I asked too much by .NET developers about attributes and their meaning. I hope that this post will help you to understand it better.
Introduction: what are attributes?
An attribute is a powerful .NET language feature that is attached to a target programming element (e.g., a class, method, assembly, interface, etc.) to customize behaviors or extract organizational information of the target at design, compile, or runtime. It is a clean approach to associate metadata with program elements and later use the metadata at design, compile or run time to accomplish some common objectives. Attributes come in two flavors: intrinsic and custom. Intrinsic attributes are supplied as part of the Common Language Runtime (CLR), and they are integrated into .NET. Custom attributes are attributes you create for your own purposes. As a thumb-rule, a class is said to be an attribute class, if it directly or indirectly derives from the System.Attribute class.
Why we need attributes?
For example, ObsoleteAttribute, causes a compile-time warning to appear, letting the developer know that a method should no longer be used. ; Attributes are also used extensively in securing .NET assemblies, forcing calling code to be evaluated against pre-defined security constraints. ; DllImportAttribute that allows a program to communicate with the Win32 libraries; and more...
Once associated with a program entity, the attribute can be queried at run time and used in any number of ways.
Attributes are placed before the item that they will be "decorating" and they are put inside square braces .
To understand the power of attributes, consider the serialization of an object. In .NET, you just need to mark a class Serializable to make its member variables as Serializable. Serializable attribute: (type of SerializableAttribute)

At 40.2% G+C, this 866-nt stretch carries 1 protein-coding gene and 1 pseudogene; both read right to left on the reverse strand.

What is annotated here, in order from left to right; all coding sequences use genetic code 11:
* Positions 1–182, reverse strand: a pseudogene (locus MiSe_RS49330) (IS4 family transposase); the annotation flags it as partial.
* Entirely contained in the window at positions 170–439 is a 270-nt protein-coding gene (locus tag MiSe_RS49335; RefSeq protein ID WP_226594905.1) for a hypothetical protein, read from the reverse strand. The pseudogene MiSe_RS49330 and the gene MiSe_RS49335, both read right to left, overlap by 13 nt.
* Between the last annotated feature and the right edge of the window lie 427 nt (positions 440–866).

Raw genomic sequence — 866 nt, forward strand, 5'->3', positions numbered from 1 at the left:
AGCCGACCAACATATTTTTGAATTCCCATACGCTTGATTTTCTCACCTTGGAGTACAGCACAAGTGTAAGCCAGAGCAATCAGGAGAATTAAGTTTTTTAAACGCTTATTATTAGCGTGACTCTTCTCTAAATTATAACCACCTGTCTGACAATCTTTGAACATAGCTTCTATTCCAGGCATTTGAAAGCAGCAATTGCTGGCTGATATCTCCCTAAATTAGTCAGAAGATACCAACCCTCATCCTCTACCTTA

public class CustomerData
I didnt use the SerializableAttribute class when applying the attribute to the class. The only time that you can leave off the Attribute portion of the name is when you are applying the Attribute to a class.
public class MyClass
I used the attribute Obsolete, which marks a method (in this case) that should not be used. The first parameter is the string, which explains why the item is obsolete and what to use instead. In fact, you can write any other text here. The second parameter tells the compiler to treat the use of the item as an error. The default value is false, which means the compiler generates a warning for this.
When we try to compile this program, we will get an error with the message: MyClass.Calc is obsolete: 'This method replaced by CalcEx method.'
When do you define your custom attributes? query at runtime! For example, let's create CryAttribute class:
public class CryAttribute : Attribute
public CryAttribute( string reason)
Now, Let's use this attribute:
[Cry("Because babies cry..:)")] // normal babies cry without reason
It's great...but what can we do with it?? .NET gives us a new point of the view: runtime attributes querying.
How can we query?
public string WhyTheBabyCry(Baby baby)
object obj = type.GetCustomAttributes();// the first attribute
Now we can use it:
Baby Baby1 = new Baby();
More about attributes you can find at msdn.